And all around, as morning light And blood of this doth flow,
Steals on with silent wing, And that one's pallid brows are rayed with
The world became more pure and bright, thorn,
And life a holier thing. And eyes are blind with weeping ever
Ah! Pastor, is thy heart full sore
At all this sin and strife ? Still they press onward fast,
Feed with the word, but oh I far more And the shades compass them; now, far Feed with a holy life. away,
W. W. B.
A woman bends over the suffering forms
Of her little children three; Large golden fruit and rainbow-colored As they toss and moan in their restless pain, flowers
Through scalding tears sings she,
“Whether they go or whether they stay,
And through tears she cannot hide,
My last loved one I lay,” says she, Nay, I shall look no more.
To-day by the children's side; Take thou my hands between thy firm fair But whether they go or whether they stay, hands
The dear Lord knoweth best alway.' And still their trembling, and I shall not weep:
A woman bends over her knitting, alone, Some day, the journey o'er,
Old and weary and worn; My feet shall tread the still safe evening But the raptured look on the wrinkled face lands,
Tells a patience heaven-born.
The dear Lord knoweth best alway.'
The cross she has borne for so long Will tread the path my feet walk wearily; Is exchanged for a crown, but we almost catch Some day the mists will break,
The refrain of her heavenly song: And sudden looking up, mine eyes shall | “Though heavy the burden, and long be the
The dear Lord knoweth best alway."
HELEN M. WINSLOW.
THE WORKS OF ALEXANDER POPE.*
From The Edinburgh Review. M. Taine's unfeeling estimate may be set
the sympathy of Sainte-Beuve for POPE received the present homage of quintessence d'âme, cette goutte de his generation. For a time he basked in vif esprit dans du coton." the fullest sunshine of popular favor; but The beated atmosphere of personality during the last century the chill shadow in which Pope lived infected his literary of disrepute has rested on his name. The executors. From Warburton to Roscoe reaction was inevitable. He is the most his editors were partisans. They might un-English of our poets ; his merits are be friendly or hostile, they could not be exactly opposed to those of the succeed impartial. Each strove rather to demolish ing school. His work was one of disci- the opinions of his predecessors than to pline; he enforced the need of proportion; establish a true view of his author. The. he
gave laws to the anarchy of genius. ories, not sacts, were the battle.ground; For the varying clouds and gleams, which arguments, not enquiry, the weapons. constitute one of the charms of our litera. The text of their author was of secondary ture, he substituted the metallic brilliancy importance, relatively to the ventilation of of the classic model. There was truth in their own crotchets. Thus engaged, they the charge that English vigor was sacri- had neither leisure nor inclination for reficed to French netteté, thought to style, search. They embodied time-honored tracreative power to delicacy of workman. ditions, kept alive century-old slanders, ship. His drudgery of finish and patient accepted venerable inferences from insuflabor of composition were intolerable to ficient evidence or unsupported gossip. his successors; yet their easy, graceful Pope lay buried beneath the mass of use of their own language is an eloquent irrelevant or superfluous lumber which tribute to the genius they disparaged. To was piled upon him by the pompous pane. his detractors his poetry seemed townish, gyrics of Warburton, the miscellaneous courtly, artificial not genuine, ephemeral learning of Warton, the hasty prejudice pot universal, the poetry not of nature but of Bowles, the credulous adulation of of art, the offspring of the fashion to write Roscoe. verse rather than prose, and not of that A new edition in the place of the ramhigh-strung sensibility which compels the bling, discursive commentaries of previtrue poet into song. The adulation of his ous editors was urgently needed. Within admirers, who claimed for him a place by the last thirty years modern investigation the side of Shakespeare or of Milton, was has revealed more of the personal and even more dangerous to his reputation literary history of Pope than transpired than the depreciation of his enemies. The during the previous century. Not only controversy which raged round his name has new knowledge been obtained, but left his right to the title of poet in dispute the wells of information, which were once and threatened his prescriptive claim to so freely used, are proved to be poisoned correctness. His moral character inflamed at the very source. Impartiality bad be. the bitterness of the contest. Every part come easy. The personal enmities which of his life is beset with difficulties, or Pope's genius and satire provoked are obscured by mysteries, which involve his long forgotten; the bitterness of the litliterary position and bias the sober judg. erary contest that his name formerly ment of the critic with the scorn of the aroused is assuaged; the interval between moralist. Even French critics, from whom the present edition and that of Roscoe general appreciation might be expected, terminates the rivalry of successive edi. are divided. But of late years, against tors. There were newly discovered treas.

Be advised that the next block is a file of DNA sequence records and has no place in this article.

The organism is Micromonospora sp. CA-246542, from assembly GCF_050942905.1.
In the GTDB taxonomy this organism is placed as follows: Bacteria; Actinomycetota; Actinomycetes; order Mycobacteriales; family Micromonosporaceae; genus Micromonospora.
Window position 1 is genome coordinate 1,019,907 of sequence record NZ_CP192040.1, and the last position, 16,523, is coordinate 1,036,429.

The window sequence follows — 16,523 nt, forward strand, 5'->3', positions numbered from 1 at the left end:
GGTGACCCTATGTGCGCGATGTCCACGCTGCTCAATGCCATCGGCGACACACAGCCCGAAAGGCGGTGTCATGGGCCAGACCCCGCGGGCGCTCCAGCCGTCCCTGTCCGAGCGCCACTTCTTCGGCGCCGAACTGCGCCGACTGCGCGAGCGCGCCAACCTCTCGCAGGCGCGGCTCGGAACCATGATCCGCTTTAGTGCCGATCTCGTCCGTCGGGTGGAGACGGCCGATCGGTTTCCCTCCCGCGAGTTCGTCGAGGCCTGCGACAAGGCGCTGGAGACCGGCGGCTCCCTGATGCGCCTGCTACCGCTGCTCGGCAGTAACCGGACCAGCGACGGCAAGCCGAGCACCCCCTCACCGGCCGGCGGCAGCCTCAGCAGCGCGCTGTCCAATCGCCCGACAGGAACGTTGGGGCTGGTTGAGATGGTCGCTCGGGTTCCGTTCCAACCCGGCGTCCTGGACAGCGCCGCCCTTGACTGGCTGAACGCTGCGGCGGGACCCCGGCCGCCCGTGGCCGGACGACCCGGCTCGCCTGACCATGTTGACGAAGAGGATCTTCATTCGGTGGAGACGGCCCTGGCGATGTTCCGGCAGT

ures of correspondence to be published, * The Works of Alexander Pope. New Edition ; including several hundred unpublished letters and other
new results of enquiry to be incorporated new materials. Collected in part by the late Right with old material. It was full time to re. Hon. JOHN WIL;ON CROKER, with Ivtroduction and
move the reproach that Pope was the Notes by Rev. Whitwell Elwin and WILLIAM JOHN Courthope, M.A. Vols. i., ii., iii., iv., vi., vii., viii. worst-edited of English poets by offering London: 1875-1883.
the dispassionate criticism of editors who